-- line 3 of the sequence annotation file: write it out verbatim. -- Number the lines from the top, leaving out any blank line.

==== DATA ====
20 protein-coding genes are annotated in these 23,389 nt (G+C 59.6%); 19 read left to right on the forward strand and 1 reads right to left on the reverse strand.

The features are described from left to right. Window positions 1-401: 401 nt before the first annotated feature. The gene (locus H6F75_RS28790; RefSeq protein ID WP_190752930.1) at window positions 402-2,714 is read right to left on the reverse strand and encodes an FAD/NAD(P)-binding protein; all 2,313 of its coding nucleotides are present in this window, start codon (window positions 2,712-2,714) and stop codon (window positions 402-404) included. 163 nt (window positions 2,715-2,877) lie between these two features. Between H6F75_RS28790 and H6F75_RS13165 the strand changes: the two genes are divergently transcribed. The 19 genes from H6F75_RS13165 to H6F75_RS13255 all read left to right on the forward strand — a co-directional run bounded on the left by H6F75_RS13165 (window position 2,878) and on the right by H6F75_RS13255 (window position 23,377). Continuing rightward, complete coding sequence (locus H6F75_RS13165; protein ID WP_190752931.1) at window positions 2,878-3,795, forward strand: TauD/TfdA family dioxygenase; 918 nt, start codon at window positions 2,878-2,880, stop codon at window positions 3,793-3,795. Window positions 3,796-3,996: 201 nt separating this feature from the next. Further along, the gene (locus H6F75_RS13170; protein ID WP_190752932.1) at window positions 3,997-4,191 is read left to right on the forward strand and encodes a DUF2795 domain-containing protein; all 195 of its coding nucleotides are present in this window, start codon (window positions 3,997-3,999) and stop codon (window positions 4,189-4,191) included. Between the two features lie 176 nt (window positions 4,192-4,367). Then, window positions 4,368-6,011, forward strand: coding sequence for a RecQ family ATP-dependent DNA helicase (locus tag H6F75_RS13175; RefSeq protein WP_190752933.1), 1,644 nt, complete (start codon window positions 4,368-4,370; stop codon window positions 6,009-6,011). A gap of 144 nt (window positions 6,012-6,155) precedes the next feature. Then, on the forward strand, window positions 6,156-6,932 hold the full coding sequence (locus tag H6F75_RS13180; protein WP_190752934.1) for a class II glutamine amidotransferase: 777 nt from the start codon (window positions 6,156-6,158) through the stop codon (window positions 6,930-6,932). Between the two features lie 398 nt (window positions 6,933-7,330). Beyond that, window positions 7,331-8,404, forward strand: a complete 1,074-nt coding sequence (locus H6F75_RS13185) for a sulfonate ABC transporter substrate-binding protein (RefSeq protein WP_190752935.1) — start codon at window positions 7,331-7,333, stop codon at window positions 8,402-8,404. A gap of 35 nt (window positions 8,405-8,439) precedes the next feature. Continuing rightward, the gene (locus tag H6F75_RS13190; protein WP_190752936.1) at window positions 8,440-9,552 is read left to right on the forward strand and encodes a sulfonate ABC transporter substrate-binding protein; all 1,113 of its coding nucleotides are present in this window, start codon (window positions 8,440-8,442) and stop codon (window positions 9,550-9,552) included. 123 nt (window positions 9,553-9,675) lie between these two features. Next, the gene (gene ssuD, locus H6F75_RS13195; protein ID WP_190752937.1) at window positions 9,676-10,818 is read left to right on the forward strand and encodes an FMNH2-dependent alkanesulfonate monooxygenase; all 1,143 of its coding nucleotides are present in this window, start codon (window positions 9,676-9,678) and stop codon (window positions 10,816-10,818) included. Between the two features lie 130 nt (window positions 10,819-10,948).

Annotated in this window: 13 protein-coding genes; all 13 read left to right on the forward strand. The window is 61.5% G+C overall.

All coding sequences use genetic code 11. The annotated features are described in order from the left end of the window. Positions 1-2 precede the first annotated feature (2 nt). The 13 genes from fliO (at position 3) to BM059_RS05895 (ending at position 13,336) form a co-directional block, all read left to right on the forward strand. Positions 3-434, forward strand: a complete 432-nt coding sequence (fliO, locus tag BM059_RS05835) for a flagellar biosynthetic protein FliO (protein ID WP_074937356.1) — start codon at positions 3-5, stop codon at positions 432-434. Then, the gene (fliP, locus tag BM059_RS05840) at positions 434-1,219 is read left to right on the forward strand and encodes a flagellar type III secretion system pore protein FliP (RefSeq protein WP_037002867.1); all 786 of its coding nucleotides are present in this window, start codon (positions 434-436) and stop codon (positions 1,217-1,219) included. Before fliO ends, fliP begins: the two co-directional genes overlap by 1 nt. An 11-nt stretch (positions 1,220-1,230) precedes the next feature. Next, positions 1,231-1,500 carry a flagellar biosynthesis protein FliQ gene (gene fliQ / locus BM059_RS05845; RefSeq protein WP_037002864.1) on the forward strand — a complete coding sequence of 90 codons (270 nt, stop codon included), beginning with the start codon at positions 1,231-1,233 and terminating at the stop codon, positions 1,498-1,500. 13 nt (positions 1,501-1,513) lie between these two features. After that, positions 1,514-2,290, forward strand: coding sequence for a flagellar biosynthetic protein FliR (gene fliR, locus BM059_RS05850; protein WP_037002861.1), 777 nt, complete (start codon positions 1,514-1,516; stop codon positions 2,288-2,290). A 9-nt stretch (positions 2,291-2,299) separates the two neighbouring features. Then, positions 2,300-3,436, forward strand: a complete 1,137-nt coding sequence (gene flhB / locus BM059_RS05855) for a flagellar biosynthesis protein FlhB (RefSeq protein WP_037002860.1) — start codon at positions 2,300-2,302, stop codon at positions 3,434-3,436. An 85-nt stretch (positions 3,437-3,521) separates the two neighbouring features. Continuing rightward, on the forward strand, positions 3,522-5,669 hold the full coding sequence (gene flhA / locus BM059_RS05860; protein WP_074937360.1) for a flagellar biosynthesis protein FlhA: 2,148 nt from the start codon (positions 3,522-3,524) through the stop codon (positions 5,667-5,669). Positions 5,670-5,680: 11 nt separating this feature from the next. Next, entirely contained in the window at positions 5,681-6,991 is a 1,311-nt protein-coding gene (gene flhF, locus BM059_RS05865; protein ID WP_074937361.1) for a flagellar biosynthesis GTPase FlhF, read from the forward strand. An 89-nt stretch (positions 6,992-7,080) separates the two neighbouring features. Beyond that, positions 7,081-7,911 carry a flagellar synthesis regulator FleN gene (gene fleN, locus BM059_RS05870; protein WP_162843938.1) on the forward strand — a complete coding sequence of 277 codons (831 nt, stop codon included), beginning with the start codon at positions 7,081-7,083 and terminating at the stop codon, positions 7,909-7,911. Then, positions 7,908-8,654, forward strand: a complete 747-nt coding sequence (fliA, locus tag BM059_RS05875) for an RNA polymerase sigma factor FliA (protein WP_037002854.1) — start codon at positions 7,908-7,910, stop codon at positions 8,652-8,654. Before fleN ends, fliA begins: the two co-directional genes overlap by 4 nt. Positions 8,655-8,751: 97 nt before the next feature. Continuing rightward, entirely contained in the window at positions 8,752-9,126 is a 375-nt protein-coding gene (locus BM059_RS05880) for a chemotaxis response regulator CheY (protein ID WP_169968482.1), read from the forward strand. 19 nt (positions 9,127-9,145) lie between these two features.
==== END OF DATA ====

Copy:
Annotated in this window: 13 protein-coding genes; all 13 read left to right on the forward strand. The window is 61.5% G+C overall.